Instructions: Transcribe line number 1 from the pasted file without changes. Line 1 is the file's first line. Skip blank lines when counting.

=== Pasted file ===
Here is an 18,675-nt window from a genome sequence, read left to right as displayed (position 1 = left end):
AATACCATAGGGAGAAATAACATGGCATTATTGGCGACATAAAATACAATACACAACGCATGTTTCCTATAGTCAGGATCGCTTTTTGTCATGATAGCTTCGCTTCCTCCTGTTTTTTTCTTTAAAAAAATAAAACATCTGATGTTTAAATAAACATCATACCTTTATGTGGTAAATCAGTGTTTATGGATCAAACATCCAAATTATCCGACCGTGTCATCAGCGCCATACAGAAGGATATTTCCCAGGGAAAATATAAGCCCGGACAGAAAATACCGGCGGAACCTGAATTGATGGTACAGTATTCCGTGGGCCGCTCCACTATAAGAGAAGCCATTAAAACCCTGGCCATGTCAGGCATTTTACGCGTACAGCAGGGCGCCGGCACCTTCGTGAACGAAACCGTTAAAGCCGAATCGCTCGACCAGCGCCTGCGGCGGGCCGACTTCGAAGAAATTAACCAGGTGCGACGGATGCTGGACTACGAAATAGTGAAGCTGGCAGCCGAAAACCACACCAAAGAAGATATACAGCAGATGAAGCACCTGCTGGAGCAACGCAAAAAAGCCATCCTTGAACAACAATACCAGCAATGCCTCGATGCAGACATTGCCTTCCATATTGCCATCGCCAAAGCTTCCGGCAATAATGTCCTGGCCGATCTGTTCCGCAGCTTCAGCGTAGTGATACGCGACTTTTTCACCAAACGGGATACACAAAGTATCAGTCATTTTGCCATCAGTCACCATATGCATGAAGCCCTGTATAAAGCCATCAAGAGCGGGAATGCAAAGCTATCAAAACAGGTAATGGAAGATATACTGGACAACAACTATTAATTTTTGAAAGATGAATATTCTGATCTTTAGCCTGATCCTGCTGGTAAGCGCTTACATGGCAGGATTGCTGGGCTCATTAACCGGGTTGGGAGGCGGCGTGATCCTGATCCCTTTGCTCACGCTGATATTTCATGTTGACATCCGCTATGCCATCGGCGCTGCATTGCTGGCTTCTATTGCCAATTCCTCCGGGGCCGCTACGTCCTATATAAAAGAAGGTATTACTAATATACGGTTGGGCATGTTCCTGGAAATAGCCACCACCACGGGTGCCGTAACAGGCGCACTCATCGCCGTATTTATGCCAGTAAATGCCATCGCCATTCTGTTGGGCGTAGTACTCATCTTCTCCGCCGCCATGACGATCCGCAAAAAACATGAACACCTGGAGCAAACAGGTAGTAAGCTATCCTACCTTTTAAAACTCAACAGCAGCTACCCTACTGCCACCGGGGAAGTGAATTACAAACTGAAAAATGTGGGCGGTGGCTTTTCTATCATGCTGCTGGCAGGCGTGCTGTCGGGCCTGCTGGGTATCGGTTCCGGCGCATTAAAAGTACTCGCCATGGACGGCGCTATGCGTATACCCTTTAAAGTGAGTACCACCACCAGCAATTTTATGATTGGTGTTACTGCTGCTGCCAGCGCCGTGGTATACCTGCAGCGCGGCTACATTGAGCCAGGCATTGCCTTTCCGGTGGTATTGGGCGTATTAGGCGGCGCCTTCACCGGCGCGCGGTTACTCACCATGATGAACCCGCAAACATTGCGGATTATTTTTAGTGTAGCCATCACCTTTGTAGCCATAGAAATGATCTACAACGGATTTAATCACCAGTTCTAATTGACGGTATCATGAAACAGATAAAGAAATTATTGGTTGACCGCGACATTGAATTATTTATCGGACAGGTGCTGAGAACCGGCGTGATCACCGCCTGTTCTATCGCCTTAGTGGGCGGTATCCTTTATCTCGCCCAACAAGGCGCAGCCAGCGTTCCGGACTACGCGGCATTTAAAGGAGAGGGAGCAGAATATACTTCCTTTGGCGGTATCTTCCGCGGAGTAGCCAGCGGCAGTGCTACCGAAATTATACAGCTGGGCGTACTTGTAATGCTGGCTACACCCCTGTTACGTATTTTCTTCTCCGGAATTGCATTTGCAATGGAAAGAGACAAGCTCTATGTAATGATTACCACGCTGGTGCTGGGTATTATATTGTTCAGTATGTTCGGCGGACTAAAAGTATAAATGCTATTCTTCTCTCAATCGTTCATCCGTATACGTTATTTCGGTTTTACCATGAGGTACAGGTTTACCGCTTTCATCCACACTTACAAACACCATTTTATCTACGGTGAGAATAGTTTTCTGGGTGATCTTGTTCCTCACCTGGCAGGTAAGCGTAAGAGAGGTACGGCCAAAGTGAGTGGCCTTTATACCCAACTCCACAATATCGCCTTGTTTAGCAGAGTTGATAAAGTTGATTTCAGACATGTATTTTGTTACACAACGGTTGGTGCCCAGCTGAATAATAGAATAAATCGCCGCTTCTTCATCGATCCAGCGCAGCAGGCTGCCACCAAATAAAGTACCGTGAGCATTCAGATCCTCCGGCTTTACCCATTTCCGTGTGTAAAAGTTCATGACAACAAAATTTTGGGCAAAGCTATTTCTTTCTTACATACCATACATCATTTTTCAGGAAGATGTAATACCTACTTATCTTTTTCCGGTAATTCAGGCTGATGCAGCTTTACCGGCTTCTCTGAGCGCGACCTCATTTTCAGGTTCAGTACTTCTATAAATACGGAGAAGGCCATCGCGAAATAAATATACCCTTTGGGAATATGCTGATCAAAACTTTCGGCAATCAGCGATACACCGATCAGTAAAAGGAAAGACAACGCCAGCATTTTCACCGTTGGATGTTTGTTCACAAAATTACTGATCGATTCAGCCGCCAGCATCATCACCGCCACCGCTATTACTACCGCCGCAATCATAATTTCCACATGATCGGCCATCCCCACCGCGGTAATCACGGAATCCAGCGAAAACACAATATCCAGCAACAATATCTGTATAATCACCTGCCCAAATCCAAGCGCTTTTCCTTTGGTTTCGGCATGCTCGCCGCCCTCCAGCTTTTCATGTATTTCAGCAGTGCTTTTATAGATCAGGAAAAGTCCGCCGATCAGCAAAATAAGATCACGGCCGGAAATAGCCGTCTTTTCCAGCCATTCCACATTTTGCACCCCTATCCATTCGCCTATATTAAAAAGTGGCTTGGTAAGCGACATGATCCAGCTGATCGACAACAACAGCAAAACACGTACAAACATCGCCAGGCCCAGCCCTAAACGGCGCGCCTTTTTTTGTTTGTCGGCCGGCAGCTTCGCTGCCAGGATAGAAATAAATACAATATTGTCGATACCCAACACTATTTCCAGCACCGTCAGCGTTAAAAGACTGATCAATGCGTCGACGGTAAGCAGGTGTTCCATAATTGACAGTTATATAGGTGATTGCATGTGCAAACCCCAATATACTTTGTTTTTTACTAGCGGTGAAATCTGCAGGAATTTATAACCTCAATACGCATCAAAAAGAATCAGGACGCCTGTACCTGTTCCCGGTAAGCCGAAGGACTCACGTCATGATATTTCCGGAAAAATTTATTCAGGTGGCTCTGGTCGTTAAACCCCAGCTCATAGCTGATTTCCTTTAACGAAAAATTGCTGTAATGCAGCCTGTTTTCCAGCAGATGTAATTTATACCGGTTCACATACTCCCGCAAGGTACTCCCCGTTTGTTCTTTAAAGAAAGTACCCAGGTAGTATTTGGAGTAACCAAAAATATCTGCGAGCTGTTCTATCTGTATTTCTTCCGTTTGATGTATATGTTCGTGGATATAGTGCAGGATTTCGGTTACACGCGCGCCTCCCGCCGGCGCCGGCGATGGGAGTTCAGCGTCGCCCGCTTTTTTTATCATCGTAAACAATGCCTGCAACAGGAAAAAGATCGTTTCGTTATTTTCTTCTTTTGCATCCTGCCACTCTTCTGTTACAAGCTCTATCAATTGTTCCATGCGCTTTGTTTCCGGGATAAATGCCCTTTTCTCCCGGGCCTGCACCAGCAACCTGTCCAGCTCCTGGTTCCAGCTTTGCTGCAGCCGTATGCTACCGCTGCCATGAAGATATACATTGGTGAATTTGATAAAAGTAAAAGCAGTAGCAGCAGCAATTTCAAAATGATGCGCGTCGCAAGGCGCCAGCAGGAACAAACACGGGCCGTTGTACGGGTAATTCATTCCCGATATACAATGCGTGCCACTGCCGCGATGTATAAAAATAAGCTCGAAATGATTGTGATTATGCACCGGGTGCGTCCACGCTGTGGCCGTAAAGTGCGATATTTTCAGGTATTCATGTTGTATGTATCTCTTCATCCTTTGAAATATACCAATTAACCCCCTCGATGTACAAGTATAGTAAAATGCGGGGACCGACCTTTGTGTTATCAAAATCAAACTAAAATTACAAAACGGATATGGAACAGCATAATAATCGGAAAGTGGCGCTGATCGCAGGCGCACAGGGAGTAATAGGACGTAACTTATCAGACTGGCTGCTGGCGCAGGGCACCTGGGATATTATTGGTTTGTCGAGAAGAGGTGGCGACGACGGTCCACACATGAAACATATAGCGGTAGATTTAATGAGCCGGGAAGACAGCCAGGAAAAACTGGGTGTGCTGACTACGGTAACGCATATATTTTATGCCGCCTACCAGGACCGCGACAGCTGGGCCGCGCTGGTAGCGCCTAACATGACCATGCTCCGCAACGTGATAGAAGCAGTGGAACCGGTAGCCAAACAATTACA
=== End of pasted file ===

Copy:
Here is an 18,675-nt window from a genome sequence, read left to right as displayed (position 1 = left end):